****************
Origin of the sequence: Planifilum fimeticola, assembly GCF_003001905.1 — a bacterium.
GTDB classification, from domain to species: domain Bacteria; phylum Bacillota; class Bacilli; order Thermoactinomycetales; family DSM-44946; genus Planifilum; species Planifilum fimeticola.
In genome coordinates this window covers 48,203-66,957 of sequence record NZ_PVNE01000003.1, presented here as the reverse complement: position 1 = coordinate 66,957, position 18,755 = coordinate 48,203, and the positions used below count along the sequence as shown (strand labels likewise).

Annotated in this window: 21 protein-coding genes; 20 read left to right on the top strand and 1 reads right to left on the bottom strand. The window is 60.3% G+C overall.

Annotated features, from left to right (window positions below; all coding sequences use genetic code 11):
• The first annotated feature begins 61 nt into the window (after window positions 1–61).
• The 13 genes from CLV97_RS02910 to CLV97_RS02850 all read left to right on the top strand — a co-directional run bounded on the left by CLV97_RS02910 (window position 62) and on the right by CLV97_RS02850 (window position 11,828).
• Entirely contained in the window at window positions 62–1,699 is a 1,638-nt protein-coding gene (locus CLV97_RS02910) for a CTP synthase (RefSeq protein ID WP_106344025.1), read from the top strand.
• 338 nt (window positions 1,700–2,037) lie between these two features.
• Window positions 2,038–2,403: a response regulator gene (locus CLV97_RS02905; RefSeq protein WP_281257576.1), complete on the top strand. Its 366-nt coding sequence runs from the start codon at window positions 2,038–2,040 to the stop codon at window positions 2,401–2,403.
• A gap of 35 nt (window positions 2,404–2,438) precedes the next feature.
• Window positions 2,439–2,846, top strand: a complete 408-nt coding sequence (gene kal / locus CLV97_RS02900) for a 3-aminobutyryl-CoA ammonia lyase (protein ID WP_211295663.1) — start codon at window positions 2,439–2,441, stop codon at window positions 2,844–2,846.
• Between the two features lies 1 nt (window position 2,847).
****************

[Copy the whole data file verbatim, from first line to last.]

Origin of the sequence: Planifilum fimeticola, assembly GCF_003001905.1 — a bacterium.
GTDB classification, from domain to species: domain Bacteria; phylum Bacillota; class Bacilli; order Thermoactinomycetales; family DSM-44946; genus Planifilum; species Planifilum fimeticola.
In genome coordinates this window covers 48,203-66,957 of sequence record NZ_PVNE01000003.1, presented here as the reverse complement: position 1 = coordinate 66,957, position 18,755 = coordinate 48,203, and the positions used below count along the sequence as shown (strand labels likewise).

Annotated in this window: 21 protein-coding genes; 20 read left to right on the top strand and 1 reads right to left on the bottom strand. The window is 60.3% G+C overall.

Annotated features, from left to right (window positions below; all coding sequences use genetic code 11):
• The first annotated feature begins 61 nt into the window (after window positions 1–61).
• The 13 genes from CLV97_RS02910 to CLV97_RS02850 all read left to right on the top strand — a co-directional run bounded on the left by CLV97_RS02910 (window position 62) and on the right by CLV97_RS02850 (window position 11,828).
• Entirely contained in the window at window positions 62–1,699 is a 1,638-nt protein-coding gene (locus CLV97_RS02910) for a CTP synthase (RefSeq protein ID WP_106344025.1), read from the top strand.
• 338 nt (window positions 1,700–2,037) lie between these two features.
• Window positions 2,038–2,403: a response regulator gene (locus CLV97_RS02905; RefSeq protein WP_281257576.1), complete on the top strand. Its 366-nt coding sequence runs from the start codon at window positions 2,038–2,040 to the stop codon at window positions 2,401–2,403.
• A gap of 35 nt (window positions 2,404–2,438) precedes the next feature.
• Window positions 2,439–2,846, top strand: a complete 408-nt coding sequence (gene kal / locus CLV97_RS02900) for a 3-aminobutyryl-CoA ammonia lyase (protein ID WP_211295663.1) — start codon at window positions 2,439–2,441, stop codon at window positions 2,844–2,846.
• Between the two features lies 1 nt (window position 2,847).